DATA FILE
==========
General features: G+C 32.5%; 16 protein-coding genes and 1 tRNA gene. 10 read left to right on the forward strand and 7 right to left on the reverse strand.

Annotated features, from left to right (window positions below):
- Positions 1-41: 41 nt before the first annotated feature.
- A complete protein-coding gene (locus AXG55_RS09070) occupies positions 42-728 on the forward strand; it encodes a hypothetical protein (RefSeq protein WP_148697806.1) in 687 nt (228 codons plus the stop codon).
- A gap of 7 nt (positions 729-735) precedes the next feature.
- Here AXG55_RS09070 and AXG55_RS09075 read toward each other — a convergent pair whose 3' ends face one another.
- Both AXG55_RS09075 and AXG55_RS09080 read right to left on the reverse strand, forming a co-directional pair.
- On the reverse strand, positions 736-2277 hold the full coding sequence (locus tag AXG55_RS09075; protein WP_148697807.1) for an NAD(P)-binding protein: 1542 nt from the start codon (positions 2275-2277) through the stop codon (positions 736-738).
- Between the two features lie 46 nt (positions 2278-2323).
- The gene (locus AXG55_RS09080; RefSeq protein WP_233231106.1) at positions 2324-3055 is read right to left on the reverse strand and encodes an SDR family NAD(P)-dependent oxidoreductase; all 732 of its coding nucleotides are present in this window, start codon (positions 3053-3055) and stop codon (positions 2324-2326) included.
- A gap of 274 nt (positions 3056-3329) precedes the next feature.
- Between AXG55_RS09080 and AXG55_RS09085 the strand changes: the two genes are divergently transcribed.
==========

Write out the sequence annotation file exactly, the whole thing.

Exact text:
General features: G+C 32.5%; 16 protein-coding genes and 1 tRNA gene. 10 read left to right on the forward strand and 7 right to left on the reverse strand.

Annotated features, from left to right (window positions below):
- Positions 1-41: 41 nt before the first annotated feature.
- A complete protein-coding gene (locus AXG55_RS09070) occupies positions 42-728 on the forward strand; it encodes a hypothetical protein (RefSeq protein WP_148697806.1) in 687 nt (228 codons plus the stop codon).
- A gap of 7 nt (positions 729-735) precedes the next feature.
- Here AXG55_RS09070 and AXG55_RS09075 read toward each other — a convergent pair whose 3' ends face one another.
- Both AXG55_RS09075 and AXG55_RS09080 read right to left on the reverse strand, forming a co-directional pair.
- On the reverse strand, positions 736-2277 hold the full coding sequence (locus tag AXG55_RS09075; protein WP_148697807.1) for an NAD(P)-binding protein: 1542 nt from the start codon (positions 2275-2277) through the stop codon (positions 736-738).
- Between the two features lie 46 nt (positions 2278-2323).
- The gene (locus AXG55_RS09080; RefSeq protein WP_233231106.1) at positions 2324-3055 is read right to left on the reverse strand and encodes an SDR family NAD(P)-dependent oxidoreductase; all 732 of its coding nucleotides are present in this window, start codon (positions 3053-3055) and stop codon (positions 2324-2326) included.
- A gap of 274 nt (positions 3056-3329) precedes the next feature.
- Between AXG55_RS09080 and AXG55_RS09085 the strand changes: the two genes are divergently transcribed.